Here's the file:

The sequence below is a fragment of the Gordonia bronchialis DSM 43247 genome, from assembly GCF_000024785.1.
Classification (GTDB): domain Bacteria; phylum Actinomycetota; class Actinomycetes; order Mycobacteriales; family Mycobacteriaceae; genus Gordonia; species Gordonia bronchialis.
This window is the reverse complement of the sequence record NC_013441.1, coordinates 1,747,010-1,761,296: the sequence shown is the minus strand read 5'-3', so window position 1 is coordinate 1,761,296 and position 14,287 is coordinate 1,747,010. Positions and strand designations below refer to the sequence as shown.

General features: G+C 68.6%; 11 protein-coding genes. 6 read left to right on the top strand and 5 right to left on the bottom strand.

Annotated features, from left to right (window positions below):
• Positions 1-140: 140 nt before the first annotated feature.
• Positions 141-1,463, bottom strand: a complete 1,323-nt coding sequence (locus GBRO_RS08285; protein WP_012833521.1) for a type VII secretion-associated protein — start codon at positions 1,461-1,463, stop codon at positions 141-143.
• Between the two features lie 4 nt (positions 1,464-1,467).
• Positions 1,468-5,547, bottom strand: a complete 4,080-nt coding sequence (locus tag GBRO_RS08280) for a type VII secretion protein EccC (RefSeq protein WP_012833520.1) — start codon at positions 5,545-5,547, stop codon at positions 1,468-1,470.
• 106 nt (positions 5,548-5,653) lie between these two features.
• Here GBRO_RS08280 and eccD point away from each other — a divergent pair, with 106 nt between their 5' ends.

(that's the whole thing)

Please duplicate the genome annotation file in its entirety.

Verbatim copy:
The sequence below is a fragment of the Gordonia bronchialis DSM 43247 genome, from assembly GCF_000024785.1.
Classification (GTDB): domain Bacteria; phylum Actinomycetota; class Actinomycetes; order Mycobacteriales; family Mycobacteriaceae; genus Gordonia; species Gordonia bronchialis.
This window is the reverse complement of the sequence record NC_013441.1, coordinates 1,747,010-1,761,296: the sequence shown is the minus strand read 5'-3', so window position 1 is coordinate 1,761,296 and position 14,287 is coordinate 1,747,010. Positions and strand designations below refer to the sequence as shown.

General features: G+C 68.6%; 11 protein-coding genes. 6 read left to right on the top strand and 5 right to left on the bottom strand.

Annotated features, from left to right (window positions below):
• Positions 1-140: 140 nt before the first annotated feature.
• Positions 141-1,463, bottom strand: a complete 1,323-nt coding sequence (locus GBRO_RS08285; protein WP_012833521.1) for a type VII secretion-associated protein — start codon at positions 1,461-1,463, stop codon at positions 141-143.
• Between the two features lie 4 nt (positions 1,464-1,467).
• Positions 1,468-5,547, bottom strand: a complete 4,080-nt coding sequence (locus tag GBRO_RS08280) for a type VII secretion protein EccC (RefSeq protein WP_012833520.1) — start codon at positions 5,545-5,547, stop codon at positions 1,468-1,470.
• 106 nt (positions 5,548-5,653) lie between these two features.
• Here GBRO_RS08280 and eccD point away from each other — a divergent pair, with 106 nt between their 5' ends.